How to Pack Camping Gear for a Flight?

How to Pack Camping Gear for a Flight

Camping is all about going on an adventure and enjoying the beauty of nature. Sometimes there aren’t many great camping destinations near you to go around. Worry not, as air travel has made it possible for you to camp in the world’s best-camping destinations. If you are taking a flight to your next camping adventure, make sure you pack wisely.

Packing for a camping trip without any air travel has little to no restrictions. Whereas, packing for a camping trip involving air travel is a whole different story. Air travel makes packing for camping hard due to security rules and limited space. Even a seasoned camper will have trouble packing when taking a flight for a camping trip. I will give you some tips and guidelines, so you know how to pack camping gear for a flight.

How to Pack Camping Gear for a Flight

If you don’t want any delays or camping gear to be confiscated, follow the below-listed suggestions. These suggestions will help you pack without facing any trouble at the airport.

Light and Smart Packing Strategy

Air travel comes with a weight limit. You can only take luggage of limited weight and size. Check your ticket type to see how much your luggage can weigh. Taking more than the maximum allowed weight can cost you excessive fees. Before going to the airport, use a luggage scale to check the weight of your luggage

Follow the following tips to keep your luggage within the weight and size limit.

Carry only what you need

Do not bring unnecessary stuff. Pack the camping gear you are sure you will need on your camping trip. Minimize bringing the things that you think you might need.

Lightweight Gear

If you go on camping trips that involve air travel, it’s better to invest in lightweight camping gear. Get the smallest tent that suits your needs. Buy lightweight sleeping bags that get the job done. However, don’t compromise on the quality while getting lightweight camping gear.

Pack trekking poles and tent poles in the middle of checked bags. Pack clothing and sleeping pads around them for protection. Keep your water bottles empty and carry them in your carry on. You can fill them once you arrive. Make sure water filters are dry as water freezing in the membrane filter can ruin it.

Compression stuff sack can help you compress stuff you put in it, reducing the overall size. Pack stuff like sleeping bags and down jackets in compression sacks.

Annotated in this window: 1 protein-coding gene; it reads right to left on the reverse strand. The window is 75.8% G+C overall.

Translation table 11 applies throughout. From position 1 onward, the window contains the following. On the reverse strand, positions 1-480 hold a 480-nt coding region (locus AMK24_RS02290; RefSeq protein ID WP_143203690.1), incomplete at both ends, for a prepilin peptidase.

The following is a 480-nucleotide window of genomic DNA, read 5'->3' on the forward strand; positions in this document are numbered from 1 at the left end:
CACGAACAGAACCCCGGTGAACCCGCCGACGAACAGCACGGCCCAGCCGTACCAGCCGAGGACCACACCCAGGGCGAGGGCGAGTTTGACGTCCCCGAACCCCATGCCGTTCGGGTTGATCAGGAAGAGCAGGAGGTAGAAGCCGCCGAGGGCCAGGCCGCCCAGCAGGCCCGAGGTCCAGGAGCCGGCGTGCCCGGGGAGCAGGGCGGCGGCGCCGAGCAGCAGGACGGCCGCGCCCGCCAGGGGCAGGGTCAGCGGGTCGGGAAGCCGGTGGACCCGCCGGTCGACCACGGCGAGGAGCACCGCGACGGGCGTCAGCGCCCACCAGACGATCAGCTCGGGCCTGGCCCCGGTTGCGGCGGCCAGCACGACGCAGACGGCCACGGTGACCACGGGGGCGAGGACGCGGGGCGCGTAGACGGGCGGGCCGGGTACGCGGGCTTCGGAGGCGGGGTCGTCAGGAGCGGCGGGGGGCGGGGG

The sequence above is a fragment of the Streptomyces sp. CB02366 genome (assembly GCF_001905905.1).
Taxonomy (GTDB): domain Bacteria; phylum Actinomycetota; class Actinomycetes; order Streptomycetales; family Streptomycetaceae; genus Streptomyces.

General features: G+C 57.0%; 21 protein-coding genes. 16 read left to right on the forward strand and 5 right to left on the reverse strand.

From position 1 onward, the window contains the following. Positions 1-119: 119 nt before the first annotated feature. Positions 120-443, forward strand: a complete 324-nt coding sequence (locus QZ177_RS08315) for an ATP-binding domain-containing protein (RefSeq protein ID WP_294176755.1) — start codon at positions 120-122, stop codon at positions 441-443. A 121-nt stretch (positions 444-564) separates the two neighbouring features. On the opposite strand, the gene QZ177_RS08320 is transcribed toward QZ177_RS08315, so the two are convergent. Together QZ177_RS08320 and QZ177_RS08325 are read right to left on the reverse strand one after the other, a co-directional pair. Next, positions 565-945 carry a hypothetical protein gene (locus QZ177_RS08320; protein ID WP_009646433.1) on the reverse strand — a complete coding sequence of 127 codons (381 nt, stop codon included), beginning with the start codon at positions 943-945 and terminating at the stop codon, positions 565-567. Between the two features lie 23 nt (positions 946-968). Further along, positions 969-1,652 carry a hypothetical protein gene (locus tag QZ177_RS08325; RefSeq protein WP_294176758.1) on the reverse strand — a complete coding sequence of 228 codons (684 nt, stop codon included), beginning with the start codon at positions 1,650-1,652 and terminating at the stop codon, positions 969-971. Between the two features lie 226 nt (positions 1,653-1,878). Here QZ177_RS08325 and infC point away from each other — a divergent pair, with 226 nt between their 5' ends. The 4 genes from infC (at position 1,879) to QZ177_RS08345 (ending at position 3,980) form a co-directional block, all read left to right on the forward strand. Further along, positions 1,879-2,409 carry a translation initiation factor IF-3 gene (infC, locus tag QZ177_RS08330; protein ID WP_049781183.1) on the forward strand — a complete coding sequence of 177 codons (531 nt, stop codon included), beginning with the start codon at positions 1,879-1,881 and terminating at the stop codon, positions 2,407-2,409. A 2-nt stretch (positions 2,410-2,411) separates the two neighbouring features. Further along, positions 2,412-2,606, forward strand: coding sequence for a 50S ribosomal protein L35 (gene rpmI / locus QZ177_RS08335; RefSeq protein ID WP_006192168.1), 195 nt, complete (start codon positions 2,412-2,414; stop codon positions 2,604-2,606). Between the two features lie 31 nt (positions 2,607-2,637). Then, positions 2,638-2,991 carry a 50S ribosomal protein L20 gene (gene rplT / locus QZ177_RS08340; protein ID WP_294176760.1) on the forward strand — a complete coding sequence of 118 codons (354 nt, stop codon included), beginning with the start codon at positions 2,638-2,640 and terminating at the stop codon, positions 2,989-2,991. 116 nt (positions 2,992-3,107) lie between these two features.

It is always a good idea to call the airline to find about the carry-on size and weight allowances. You don’t want to take an oversized or overweight backpack to the airport.

Wardrobe selection

Camping trips are all about practicality; there is not much room for style and fashion. You don’t need to wear different clothes every day on a camping trip. Pack clothes suitable for your camping trip. You can also wear layers of your clothes on your flight instead of packing them in luggage. If you are wearing cargo shorts, you can stuff small things in the pockets as well. Pack lightweight, breathable clothing and extra socks. It’s not a good idea to bring bulky clothes like jeans.

Food packing

Packing food is also a challenge. One-pot meals are a good option as they are easy to organize and make. Pack multipurpose cooking gear to save space. Another good option is not to bring any food; instead, buy camping food when you arrive. Just make sure that you can buy camp food there easily. Get a variety of freeze-dried meals after arriving so you don’t get tired of eating the same flavors.

Suitcase or Backpack?

If you are renting a car after arriving to drive to your destination, you can bring more stuff. You can just leave the extra stuff in the car. However, if you will be taking a taxi to the trailhead and don’t want to bring too much stuff. You can pack your backpack and take it as checked baggage.

If you are thinking about just taking the backpack, make sure it is secure and well tucked. Any hanging straps or attached stuff can get stuck and broken on luggage carousels. Your camping equipment in a backpack can also break while in transport. If you don’t want to take any risk, put your backpack in a duffel bag. After arriving, you can just fold down the duffle bag and tuck it in the backpack.

If you are car camping, then pack your camping equipment in a suitcase for added protection.